Century: Refers to £100 GBP (also known as a ‘tonne’).
Chasing: When a player makes bets they normally wouldn’t because they’re trying to retrieve losses. This is particularly common in someone prone to or suffering from addiction.
Circled game: When betting on a game is restricted due to certain circumstances, e.g. injuries or bad weather.
Check: Another term for a chip. Also used in Poker as a way to stay in the game but not bet.
Checked: When a horse drops back or slows down during a race due to ‘traffic’, i.e. too many horses in one area of the track.
Cheek pieces: Head gear worn by a horse to help its performance.
Chips: Tokens that are used in order to bet. Acquired by purchasing them at the game table, and are exchanged for money when the gambler is done playing.
Chute: The straight stretch of track that extends to the oval section of a racetrack.
Circuit: Refers to a group of racetracks in neighbouring areas that have racing dates that line up well.
Clerk of the scales: The individual who’s responsible for ensuring jockeys weigh in correctly when a race is finished.
Closer: Refers to the horse that runs strongest near the end of a race, coming up on other horses from behind.
Coat-tail: When a gambler plays in the same way as a person whom they’ve seen play well.
Co-favourite: A horse who is joint favourite with at least two other horses.
Cold: When a player is on a losing streak or when a slot machine is not paying out as expected.
Colt: A male horse under 5 years old.
Comps: Gifts that are given to players on the house for gambling. For example: free hotel rooms, meals, beverages, etc.
Coupled: When an entry of two or more horses are made in a race that is owned by the same trainer/owner.
Cracking the nut: When a player makes enough money after a period of gambling that covers all their expenses and yields a decent profit.
Croupier: The French term for a dealer, used in certain games.
Dam: Refers to the mother of a horse.
Dead heat: When two or more horses tie at the finish line.
Dealer: The person who deals the game at a casino.
Deep: A player ‘runs deep’ when they enter the latter stages of a tournament.
Deuce: Refers to a two on a die or a card with a rank of two.
Donkey: A new or unskilled player who does not follow standard betting patterns.
Doubling-up: Refers to when a player has lost but doubles the size of the previous bet in order to try win back the money they lost and also profit.
Draw: Refers to the number of the starting stall from which a horse will begin the race.
Drift: When odds ‘lengthen’ on a competitor (meaning the value of winning increases) due to a lack of interest from other players, they have ‘drifted’ or are ‘on the drift’.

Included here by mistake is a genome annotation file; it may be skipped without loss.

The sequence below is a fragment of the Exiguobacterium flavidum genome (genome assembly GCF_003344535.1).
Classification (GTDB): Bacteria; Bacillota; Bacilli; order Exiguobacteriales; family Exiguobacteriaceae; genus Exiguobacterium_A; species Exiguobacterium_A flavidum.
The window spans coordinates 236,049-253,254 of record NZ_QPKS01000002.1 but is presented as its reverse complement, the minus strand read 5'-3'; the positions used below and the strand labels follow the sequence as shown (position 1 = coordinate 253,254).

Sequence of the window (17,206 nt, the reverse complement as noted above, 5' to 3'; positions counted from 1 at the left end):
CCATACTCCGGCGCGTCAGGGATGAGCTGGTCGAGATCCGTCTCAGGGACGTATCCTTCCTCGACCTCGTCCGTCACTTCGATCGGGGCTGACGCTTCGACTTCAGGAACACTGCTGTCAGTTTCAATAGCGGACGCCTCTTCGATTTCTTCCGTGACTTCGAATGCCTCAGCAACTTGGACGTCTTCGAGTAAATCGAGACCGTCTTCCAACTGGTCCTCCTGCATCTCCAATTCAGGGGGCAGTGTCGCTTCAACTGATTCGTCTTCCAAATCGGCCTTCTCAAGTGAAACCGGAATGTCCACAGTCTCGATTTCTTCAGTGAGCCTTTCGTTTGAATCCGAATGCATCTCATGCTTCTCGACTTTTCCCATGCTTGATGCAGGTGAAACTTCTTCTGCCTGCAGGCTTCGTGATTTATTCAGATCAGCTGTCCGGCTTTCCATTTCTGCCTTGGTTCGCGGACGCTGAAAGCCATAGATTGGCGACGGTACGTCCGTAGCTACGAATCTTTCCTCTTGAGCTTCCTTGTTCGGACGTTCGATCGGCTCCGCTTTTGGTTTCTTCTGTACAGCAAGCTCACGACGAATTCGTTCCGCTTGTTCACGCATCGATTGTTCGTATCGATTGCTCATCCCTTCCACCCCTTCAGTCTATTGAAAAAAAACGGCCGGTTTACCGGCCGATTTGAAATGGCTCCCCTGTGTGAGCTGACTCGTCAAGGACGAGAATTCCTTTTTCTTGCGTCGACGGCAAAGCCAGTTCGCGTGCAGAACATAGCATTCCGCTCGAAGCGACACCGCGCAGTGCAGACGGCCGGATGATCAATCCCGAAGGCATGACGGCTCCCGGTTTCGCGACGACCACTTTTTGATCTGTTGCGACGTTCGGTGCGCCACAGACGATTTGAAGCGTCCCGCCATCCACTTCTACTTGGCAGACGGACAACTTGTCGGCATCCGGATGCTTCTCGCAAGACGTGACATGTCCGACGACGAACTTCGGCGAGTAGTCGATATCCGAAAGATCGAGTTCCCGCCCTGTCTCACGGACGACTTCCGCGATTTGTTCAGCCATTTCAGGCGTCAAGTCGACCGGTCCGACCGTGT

Down to the felt: To be completely out of money.
Drop box: Where all the money, markers, and chips are stored at a gaming table.
Dwelt: Refers to when a horse leaves its starting stall late.
Favourite: Refers to the competitor most likely to win, thus has the shortest/lowest odds. Also referred to as jolly.
Firing: If a player is said to be ‘firing’, they are making lots of bets and wagering large sums of money.
Fish: A new player who experienced players see as an easy target.
Flat betting: To continuously bet the same amount.
Fold: To eliminate yourself from the betting process during a card game.
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George: Slang for a generous tipper.
Grand: Refers to £1,000 GBP (also known as a “big ‘un”).
Grease: Refers to a bribe.
Grind/grinding out: When a gambler is playing consistently and tightly at a game table.
Hand: The cards you have been dealt during a card game.
Handicap: When bookmakers apply certain conditions to make a one-sided event more evenly-matched and fair, which makes betting more competitive and appealing. Also referred to as spreads.
High roller: A player who places extremely high bets. Also see whale.
Holding your own: When a player is neither winning nor losing, but rather breaking even on their bets.
Hot: When a gambler is on a winning streak or a slot machine is paying out.
Layer: The one who ‘lays’ the odds, e.g. the bookmaker.
Lines: Refers to the handicap values, pointspreads, and the odds that are given to a player.
LBO: The License Betting Office.
Load up: Refers to playing the maximum amount of coins per spin that a slot machine or game allows.
Loose: Refers to slot machines that pay out generously.
Monkey: Refers to £500 GBP.
Morning line: The forecast of probable odds.